Most of the dishes that the slaves conjured up are still being enjoyed today although many now have modified the ingredients because of today's health concerns, myself included. The prevalence of diseases such as hypertension, diabetes and heart problems especially amongst the African American population have caused many to substitute meats such as pork with chicken or turkey and grill rather than fry meats and vegetables.

Remember, slaves for the most part consumed pork because their survival and the survival of their future generations required them to do so. Prior to them arriving in America, many of them did not consume pork. Instead their diets consisted mainly of other small portions of other meats and mostly vegetables. Many Africans today still do not eat pork. Could our ancestors have known the adverse effects that prolonged consumption of pork could have on their bodies? The Bible, in Deuteronomy teaches it is unclean to consume swine or any animal that has divided hoof and/or chews a cud.

As for myself, I consume pork maybe 3 times a year, ham at Easter and Christmas and 4th of July Ribs. Other than that, it is turkey, chicken and fish, all cuts but I work these meats into the traditional dishes originated by African slaves.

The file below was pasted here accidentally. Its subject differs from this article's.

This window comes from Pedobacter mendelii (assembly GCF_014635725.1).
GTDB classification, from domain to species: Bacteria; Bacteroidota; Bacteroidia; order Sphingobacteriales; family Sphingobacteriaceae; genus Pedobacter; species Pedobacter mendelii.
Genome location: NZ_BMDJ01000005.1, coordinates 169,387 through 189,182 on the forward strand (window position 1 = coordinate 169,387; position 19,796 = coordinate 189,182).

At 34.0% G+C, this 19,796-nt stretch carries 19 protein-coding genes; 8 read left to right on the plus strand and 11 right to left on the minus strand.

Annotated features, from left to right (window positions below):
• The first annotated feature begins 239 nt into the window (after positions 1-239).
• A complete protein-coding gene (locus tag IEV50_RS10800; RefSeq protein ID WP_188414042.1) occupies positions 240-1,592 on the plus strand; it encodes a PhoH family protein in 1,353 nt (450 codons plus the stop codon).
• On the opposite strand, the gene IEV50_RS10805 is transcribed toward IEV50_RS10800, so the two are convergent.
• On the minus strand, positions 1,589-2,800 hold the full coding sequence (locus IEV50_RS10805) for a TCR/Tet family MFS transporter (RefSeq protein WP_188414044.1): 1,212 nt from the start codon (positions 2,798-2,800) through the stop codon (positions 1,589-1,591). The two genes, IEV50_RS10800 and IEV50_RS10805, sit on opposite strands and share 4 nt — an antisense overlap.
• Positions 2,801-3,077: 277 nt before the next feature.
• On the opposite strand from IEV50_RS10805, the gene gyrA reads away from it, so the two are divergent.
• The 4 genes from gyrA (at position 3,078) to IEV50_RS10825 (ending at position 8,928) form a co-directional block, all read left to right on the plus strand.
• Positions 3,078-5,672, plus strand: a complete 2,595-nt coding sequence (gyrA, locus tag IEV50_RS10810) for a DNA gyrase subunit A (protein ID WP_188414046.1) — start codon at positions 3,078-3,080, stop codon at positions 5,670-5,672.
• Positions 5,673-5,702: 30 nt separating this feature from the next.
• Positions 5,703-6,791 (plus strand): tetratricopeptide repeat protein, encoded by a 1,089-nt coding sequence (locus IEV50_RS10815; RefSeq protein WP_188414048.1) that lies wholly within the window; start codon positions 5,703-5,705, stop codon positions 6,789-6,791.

Whatever, your preference, if you enjoy "Soul Food," you have the slaves to thank for its origin.


Psalm 146:5-7

5Happy is he that hath the God of Jacob for his help, whose hope is in the LORD his God:

6Which made heaven, and earth, the sea, and all that therein is: which keepeth truth for ever:

7Which executeth judgment for the oppressed: which giveth food to the hungry. The LORD looseth the prisoners:

3 comments:

Miriam said...

Fascinating post! Reminds me of some articles I read recently in the June 2008 Energy Times magazine. Not all the articles are available online, just the main one about Vivica Fox, but there was more in the hard copy issue about changing African-American soul food recipes to be healthier, but just as satisfying.

Jennifer said...

Very interesting post! I love food because it is such a fabulous (and delicious) gateway into culture and history. Guess I can blame being overweight on my innate curiousity then!

Julie Rose said...

Do you know something about the origins of Gumbo and the relationship of Gumbo to slaves' cuisine?